Kitchen Update with Sustainability in Mind

Beloved readers-I am so excited to share with you a first for this space: another person’s project. A dear friend of mine recently replaced select portions of her kitchen. She was mindful to make choices that were both ecologically responsible and also pleasing to her esthetic. We will start with the beautiful before and after photos, and then I will share a bit of the history of her home and kitchen.

East wall, before.
East wall, after.
The stove that started the project.

The stove was in the home when my friend purchased it in 2003, and had become more worn and dysfunctional over time. It had several rust spots that had gone clear through the top, and the knob on the oven temperature selector had broken, so that it took some finesse and/or pliers to adjust the temperature. A simple fix would have been to just replace the appliance. Unfortunately, it was pinned in by the lower cabinets on one side and butted right up to the exterior wall on the other, where a window sill further hemmed it in. If the stove was coming out, so were the cabinets. As my friend began shopping for lower cabinets, the sales people pointed out that if she replaced only the lowers, they would not match the uppers. She considered it, and decided that she did want the upper and lower cabinets to match. The kitchen designers assumed “Of course, you will want to replace that tile.”” Oh No!” my friend responded, “the tile is my favorite element in the house. I don’t want to tear it out!” She would have to repeat this preference to each kitchen designer she consulted, as well as the laborers who came to do the work. The sink was also broken and needed to be replaced.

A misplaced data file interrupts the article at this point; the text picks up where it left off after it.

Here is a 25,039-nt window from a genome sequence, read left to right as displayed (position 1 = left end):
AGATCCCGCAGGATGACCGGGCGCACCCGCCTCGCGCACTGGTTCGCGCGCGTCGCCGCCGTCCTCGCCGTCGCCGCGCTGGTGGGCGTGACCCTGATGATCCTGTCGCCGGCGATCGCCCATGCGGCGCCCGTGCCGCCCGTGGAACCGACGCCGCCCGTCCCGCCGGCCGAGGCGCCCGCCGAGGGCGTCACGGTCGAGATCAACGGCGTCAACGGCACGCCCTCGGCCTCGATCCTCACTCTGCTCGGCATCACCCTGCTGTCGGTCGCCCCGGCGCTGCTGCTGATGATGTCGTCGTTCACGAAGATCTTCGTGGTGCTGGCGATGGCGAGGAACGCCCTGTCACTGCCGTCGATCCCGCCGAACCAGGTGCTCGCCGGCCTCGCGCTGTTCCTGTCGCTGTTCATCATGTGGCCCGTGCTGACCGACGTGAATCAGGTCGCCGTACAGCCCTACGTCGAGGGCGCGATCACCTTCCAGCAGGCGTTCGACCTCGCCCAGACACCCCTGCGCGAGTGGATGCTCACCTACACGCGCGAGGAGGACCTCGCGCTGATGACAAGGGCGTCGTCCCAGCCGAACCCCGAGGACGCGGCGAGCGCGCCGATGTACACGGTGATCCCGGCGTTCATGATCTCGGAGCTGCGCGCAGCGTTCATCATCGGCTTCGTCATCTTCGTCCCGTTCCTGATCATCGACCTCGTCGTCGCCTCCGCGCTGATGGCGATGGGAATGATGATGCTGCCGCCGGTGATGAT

Close up of the charming retro tile.
She chose a 24″ stove, which suits her cooking sensibilities as well as fitting nicely in the 1951 era home.

Also, by placing the stove several inches from the wall and adding cabinet and counter space between, the usefulness of the space is exponentially improved. The home owner splurged on glass fronts for two of the upper cabinets to display some of her attractive dishware. The modern sink is two inches deeper than the previous one and the faucet higher, which also improves the functionality of the sink.

In order to minimize any negative environmental effects of the kitchen renewal, all salvageable materials were donated. The cabinets went to Habitat for Humanity and the stove to a local metal recycler.

No change was made to the flooring, which is still in good shape. Earlier design choices include adding an island shortly after buying the home.

This unit adds storage and work space in a sunny area.
When the previous, over-sized refrigerator stopped working in 2012, my friend replaced it with a smaller one and switched the placement of the fridge and the island, which was previously against the back wall. This simple switch improved light and traffic flow to several areas of the home. The island is now bathed in light, which filters to the nearby dining room. The larger refrigerator had overhung the door opening to the living spaces obstructing light and traffic. The smaller fridge is also short enough to house the microwave oven And everywhere in the kitchen, the walls are decorated with the sunny, beloved tile.


  1. I love the tile, and I’m so glad she kept it. I’m also glad she stuck to her guns rather than go with what the expert designers wanted to do. Very smart decision about the stove I can see how it’s more user friendly smaller and spaced a little away from the wall.

    Liked by 1 person

    1. The home owner recognizes that the design experts had some great suggestions, that improved the functionality of the kitchen. She also wryly noted that many of their suggestions also would have increased the final cost of the project. Because she was so clear in her vision of what she wanted, it was easy for her to decide what to include and what to leave be.

      Liked by 2 people

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